Saturday, April 25, 2009

New York City Gluten Free

We just got back from a 5 day stay in New York City -- it truly is a great place to travel if you are eating gluten free. In fact, our "restaruants to visit" list was longer than the number of meals on our trip. (Oh well, I guess we have to go back.) Some of the highlights were as follows:

Friedman's Lunch -- In the Chelsea Market. Their gluten free menu includes sandwiches on gluten free bread, bagels and pancakes on Sundays, hamburgers on gluten free buns, fresh french fries and homemade potato chips (they have a separate fryer for the gluten free food).

Risotteria -- we shared an order of risotto and a gluten free pizza. We ordered a pizza with olive tapenade instead of tomato sauce, topped with goat cheese and sundried tomatoes. Delish. Every meal is prefaced by gluten free breadsticks, the nice soft kind. They also sell wrapped gluten free baked goods to take home, include black and white cookies.

Just Salad -- a salad chain, we went to the one at 30 Rock (Rockefeller Center). The gf salad dressings are clearly labeled. According to the owner, the grilled chicken is gluten free, as are many of the toppings (other than the obvious ones, such as croutons). Ask to have your salad mixed and chopped in a clean bowl on a clean board; the staff were happy to accomodate.

S'mac -- a small restaurant in the East Village, specializing in macaroni and cheese. They have gluten free pasta available, and all the breadcrumbs that are used to top the mac and cheeses are gluten free. You can have traditional American style mac and cheese, or go for a more exotic version, with different kinds of cheeses and mix ins.

Petit Cafe -- this cozy cafe in the West Village was a real find. The owner's mother has celiac, and he has been increasing his gluten free offereings over the past couple of years. Options now include gluten free french toast (served all day), grilled paninis and other sandwiches on gluten free bread, gluten free brownie and gluten free soups. The cafe is small and friendly -- the owner seemed to know many of the customers, and even went to his car in a rainstorm to loan one of his customers his umbrella!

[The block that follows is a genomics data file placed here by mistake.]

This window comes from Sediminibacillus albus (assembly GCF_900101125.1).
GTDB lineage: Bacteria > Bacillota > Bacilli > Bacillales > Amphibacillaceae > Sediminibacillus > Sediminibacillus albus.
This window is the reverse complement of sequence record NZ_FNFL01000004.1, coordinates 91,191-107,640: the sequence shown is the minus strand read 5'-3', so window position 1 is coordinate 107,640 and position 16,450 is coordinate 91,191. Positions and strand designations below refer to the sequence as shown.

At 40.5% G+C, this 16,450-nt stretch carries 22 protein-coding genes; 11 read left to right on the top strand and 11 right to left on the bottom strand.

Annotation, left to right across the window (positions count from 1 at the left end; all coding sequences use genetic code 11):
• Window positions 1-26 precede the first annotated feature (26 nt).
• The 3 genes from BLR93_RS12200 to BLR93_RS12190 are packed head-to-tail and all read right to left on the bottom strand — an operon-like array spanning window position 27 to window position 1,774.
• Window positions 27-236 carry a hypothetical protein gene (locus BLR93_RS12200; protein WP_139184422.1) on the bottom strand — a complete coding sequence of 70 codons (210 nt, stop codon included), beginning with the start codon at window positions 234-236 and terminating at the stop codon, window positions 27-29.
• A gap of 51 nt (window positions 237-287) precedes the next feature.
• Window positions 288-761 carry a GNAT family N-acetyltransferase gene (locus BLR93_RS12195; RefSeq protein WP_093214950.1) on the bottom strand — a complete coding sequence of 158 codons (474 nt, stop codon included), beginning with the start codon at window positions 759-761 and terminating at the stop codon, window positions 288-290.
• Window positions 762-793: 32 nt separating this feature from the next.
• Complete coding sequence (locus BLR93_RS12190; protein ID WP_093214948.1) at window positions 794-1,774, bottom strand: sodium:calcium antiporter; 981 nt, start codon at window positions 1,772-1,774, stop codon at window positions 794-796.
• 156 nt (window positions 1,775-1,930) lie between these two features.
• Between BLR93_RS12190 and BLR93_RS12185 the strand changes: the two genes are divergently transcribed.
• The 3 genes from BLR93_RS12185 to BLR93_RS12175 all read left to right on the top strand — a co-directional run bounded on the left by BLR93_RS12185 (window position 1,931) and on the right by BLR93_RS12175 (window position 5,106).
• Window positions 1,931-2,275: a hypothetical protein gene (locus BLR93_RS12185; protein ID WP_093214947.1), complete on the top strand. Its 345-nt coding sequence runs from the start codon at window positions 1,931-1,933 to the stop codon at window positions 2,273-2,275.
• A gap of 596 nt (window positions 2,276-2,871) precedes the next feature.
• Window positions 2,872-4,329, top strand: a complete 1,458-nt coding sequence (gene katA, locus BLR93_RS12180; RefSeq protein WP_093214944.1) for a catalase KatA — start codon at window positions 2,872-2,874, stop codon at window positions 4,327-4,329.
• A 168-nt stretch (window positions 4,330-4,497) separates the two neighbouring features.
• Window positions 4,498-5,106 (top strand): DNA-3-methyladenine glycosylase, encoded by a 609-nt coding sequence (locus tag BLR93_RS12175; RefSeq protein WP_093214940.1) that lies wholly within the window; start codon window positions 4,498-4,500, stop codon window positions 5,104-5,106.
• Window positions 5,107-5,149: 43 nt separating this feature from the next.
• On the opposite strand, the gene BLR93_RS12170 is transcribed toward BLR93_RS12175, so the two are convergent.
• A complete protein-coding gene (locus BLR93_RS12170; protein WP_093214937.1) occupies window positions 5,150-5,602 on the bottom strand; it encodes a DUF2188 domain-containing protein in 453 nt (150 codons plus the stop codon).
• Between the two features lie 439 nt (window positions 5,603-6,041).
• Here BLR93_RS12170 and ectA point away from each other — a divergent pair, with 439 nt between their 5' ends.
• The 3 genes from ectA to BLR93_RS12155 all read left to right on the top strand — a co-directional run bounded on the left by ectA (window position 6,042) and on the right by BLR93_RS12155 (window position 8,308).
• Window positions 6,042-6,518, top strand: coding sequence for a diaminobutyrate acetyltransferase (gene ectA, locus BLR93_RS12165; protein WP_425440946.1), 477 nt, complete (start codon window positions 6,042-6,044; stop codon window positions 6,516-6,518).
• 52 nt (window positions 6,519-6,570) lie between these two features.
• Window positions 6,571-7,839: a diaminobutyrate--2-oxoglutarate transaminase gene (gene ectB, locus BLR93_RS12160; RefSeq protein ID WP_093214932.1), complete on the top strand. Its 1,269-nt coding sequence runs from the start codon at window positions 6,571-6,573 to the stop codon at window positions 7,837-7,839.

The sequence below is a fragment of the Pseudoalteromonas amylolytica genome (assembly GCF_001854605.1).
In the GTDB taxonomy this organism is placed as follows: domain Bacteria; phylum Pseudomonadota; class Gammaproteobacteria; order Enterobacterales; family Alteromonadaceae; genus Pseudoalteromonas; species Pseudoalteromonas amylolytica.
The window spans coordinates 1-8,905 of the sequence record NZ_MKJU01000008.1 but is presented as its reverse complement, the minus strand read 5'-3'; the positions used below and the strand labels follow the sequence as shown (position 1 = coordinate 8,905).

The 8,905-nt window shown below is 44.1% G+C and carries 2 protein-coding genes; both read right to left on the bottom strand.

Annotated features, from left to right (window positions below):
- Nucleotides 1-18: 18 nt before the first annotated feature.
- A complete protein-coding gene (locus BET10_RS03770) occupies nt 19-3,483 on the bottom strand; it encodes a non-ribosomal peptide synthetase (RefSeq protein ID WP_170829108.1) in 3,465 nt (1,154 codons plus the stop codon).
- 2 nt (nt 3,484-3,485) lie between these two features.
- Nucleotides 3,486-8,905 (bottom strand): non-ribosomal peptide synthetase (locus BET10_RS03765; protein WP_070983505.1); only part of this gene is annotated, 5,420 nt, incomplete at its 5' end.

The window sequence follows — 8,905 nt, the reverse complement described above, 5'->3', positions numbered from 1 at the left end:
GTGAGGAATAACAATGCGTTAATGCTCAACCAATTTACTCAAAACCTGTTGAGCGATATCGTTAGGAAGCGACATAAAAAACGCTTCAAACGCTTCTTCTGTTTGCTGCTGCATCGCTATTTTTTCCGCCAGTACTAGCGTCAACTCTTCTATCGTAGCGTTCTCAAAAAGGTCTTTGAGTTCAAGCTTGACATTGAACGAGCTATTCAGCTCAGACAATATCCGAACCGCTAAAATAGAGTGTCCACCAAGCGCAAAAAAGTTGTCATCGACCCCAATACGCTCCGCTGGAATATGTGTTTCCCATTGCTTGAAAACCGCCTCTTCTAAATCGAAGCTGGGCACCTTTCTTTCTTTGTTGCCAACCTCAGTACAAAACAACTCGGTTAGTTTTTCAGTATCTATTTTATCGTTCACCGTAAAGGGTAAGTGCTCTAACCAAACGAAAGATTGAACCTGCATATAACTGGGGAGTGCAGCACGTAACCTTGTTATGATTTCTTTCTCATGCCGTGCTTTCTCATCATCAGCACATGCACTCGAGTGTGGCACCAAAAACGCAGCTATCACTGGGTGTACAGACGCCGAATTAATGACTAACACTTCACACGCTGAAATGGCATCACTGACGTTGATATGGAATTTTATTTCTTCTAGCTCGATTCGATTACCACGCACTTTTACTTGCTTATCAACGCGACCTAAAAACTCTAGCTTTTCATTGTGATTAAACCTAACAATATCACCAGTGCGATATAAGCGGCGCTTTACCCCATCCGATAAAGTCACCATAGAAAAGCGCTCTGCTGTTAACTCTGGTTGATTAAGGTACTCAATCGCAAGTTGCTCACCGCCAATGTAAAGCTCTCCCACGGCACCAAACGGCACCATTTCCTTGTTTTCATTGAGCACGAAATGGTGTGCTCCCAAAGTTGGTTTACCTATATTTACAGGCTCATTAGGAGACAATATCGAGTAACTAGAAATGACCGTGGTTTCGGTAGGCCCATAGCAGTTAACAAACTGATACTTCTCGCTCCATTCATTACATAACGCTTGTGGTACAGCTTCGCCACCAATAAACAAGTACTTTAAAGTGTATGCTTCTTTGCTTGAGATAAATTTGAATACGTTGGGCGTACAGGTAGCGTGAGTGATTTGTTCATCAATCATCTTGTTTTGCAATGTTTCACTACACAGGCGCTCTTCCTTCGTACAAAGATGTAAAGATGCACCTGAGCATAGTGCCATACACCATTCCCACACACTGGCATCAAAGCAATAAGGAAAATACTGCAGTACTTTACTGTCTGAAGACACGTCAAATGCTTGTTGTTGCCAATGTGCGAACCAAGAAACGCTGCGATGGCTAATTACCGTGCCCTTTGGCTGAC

Tuttoriso -- a homey cafe on Staten Island, right next to the ferry stop. This makes a great stopover if you are planning to take the Staten Island ferry (recommended for a great view of the Statue of Liberty and the NYC skyline, and it's free!) Tuttoiso has a full range of gluten free pastas, sandwiches, soups and baked goods.

Cafe 82 -- a typical NYC diner on the upper west side of Manhattan (82d St. and Broadway). They have a gluten free menu, including gf toast for the traditional eggs and hash browns, as well as other diner foods. Very reasonably priced. (no web site)

Whole Foods -- there is now an enormous Whole Foods on East Houston Street. Not surprisingly, this being New York, they have a huge prepared foods section. One night, we didn't feel like eating out, so we picked up take out sushi as well as fresh french fries from the Pommes Frites station within Whole Foods. Pommes Frites is a french frie restaurant in the East Village -- they have an ecclectic selection of sauces (we didn't investigate, just stuck with the ketchup.) This Whole Foods also sells gelato from local gelato makers Il Laboratorio del Gelato, in the Lower East Side.

Another treat was home made buttercrunch chocolate candy from Roni-Sue's Chocolates in the Essex Market (Lower East Side).

What was particularly nice about traveling in New York, is that there were gluten free options in every part of town. The only place that was a bit challenging was Spa Castle -- an incredible Korean spa in the heart of Queesns (you can take the number 7 subway to the last stop, and get a free shuttle bus from there to the spa.) Spa Castle is a five story experience, complete with saunas, and a variety of whirlpools. (I can't really describe it, take a look at the website.) Apparently there is a salad bar there on the weekends, but during the week the main food option is a Korean restaurant. We hadn't brought restaurant cards with us, but in the end were happy to order a couple of bowls of plain white rice (rather cleansing after our other food extravengences). There is also Haagen Daaz and Edy's available, if you want something more decadent!

A teen and her family's experiences living gluten-free.